Long-acting opioid tied to increased risk of serious infections
Patients using long-acting opioids with immunosuppressive properties are at greater risk of developing serious infections compared with those using the nonimmunosuppressive opioid counterpart, according to a study.
The study involved Tennessee Medicaid adult enrolees initiating long-acting opioids for pain. Infection risk was compared between individuals using long-acting opioids with known immunosuppressive properties (eg, morphine, fentanyl and methadone; n=61,240) and those using long-acting opioids without immunosuppressive properties (eg, oxycodone, oxymorphone and tramadol; n=22,811).
A total of 1,906 serious infections were identified during 55,663 person-years of follow-up (3.42 hospitalizations for serious infections per 100 person-years). The most common infection was pneumonia (56.1 percent), followed by cellulitis (17.9 percent), bacteraemia without pneumonia (15.3 percent), pyelonephritis (6.1 percent) and septic arthritis/osteomyelitis (3.8 percent).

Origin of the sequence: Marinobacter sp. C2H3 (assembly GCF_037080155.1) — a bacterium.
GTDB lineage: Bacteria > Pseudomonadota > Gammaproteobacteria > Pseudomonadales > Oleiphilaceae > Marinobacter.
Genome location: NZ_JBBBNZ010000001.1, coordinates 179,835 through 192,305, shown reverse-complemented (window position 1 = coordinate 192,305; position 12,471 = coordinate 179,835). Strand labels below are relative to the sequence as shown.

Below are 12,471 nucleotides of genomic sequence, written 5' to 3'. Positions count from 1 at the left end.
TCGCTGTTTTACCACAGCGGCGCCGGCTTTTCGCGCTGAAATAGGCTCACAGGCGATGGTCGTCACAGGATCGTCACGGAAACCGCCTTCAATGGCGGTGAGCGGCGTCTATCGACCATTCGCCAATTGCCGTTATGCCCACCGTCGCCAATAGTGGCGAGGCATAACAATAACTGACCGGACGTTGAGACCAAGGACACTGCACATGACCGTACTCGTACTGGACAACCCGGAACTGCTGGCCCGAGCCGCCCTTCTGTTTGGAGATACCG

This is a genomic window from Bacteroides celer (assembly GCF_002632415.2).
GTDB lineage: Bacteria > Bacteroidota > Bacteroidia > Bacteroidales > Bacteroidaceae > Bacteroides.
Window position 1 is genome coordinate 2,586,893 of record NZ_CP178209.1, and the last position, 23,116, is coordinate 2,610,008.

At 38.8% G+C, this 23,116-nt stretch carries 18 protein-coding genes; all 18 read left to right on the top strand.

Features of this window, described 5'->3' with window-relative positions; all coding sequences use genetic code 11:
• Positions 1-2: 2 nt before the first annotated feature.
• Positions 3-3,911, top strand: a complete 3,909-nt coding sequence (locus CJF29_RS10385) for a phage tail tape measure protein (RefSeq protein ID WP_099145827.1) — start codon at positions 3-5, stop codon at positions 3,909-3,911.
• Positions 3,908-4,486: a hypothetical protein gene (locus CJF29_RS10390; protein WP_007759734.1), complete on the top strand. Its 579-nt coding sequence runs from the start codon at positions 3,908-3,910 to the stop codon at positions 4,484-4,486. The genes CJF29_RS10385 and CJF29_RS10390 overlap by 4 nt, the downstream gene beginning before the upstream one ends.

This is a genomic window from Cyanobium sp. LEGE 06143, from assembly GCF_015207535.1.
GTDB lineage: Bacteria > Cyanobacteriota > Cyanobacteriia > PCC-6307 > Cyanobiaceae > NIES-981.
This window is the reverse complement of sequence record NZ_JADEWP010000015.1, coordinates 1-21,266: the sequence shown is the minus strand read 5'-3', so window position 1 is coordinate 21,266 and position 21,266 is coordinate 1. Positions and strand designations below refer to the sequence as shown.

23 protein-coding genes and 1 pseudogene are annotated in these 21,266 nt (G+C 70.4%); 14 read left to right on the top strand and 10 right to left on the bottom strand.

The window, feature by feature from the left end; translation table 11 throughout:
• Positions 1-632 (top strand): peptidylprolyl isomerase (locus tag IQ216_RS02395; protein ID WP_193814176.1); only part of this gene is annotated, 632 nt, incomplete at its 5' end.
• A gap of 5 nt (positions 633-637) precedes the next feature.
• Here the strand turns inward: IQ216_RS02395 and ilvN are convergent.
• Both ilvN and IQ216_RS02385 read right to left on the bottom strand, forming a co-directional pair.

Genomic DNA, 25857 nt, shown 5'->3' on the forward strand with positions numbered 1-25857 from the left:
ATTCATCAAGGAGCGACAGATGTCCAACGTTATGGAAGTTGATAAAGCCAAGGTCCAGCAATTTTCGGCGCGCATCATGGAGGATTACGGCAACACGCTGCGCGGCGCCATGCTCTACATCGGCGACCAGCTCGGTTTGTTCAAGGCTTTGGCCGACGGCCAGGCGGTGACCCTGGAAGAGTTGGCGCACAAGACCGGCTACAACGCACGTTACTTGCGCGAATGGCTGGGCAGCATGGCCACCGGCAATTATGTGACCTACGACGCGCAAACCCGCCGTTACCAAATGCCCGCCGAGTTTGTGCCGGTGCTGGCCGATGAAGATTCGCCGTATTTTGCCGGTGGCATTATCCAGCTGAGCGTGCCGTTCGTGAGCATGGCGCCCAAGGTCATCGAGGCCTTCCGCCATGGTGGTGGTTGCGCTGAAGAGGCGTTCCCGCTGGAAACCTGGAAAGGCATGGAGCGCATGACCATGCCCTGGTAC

Multivariate Poisson regression models showed that compared with nonimmunosuppressive opioid users, individuals using immunosuppressive opioids had a lower rate of serious infections (adjusted incidence rate ratio [aIRR], 0.78; 95 percent CI, 0.66–0.91).
Among individual opioids, oxycodone yielded the lowest risk of infection (aIRR, 0.73; 0.61–0.89). No significant differences in the infection risk were observed among other opioids and morphine.
The present data are consistent with results from animal and in-vitro experimental studies showing immunosuppressive properties only in certain opioids, researchers said. It is therefore important to carefully consider the risk of serious infections when making pain management decisions.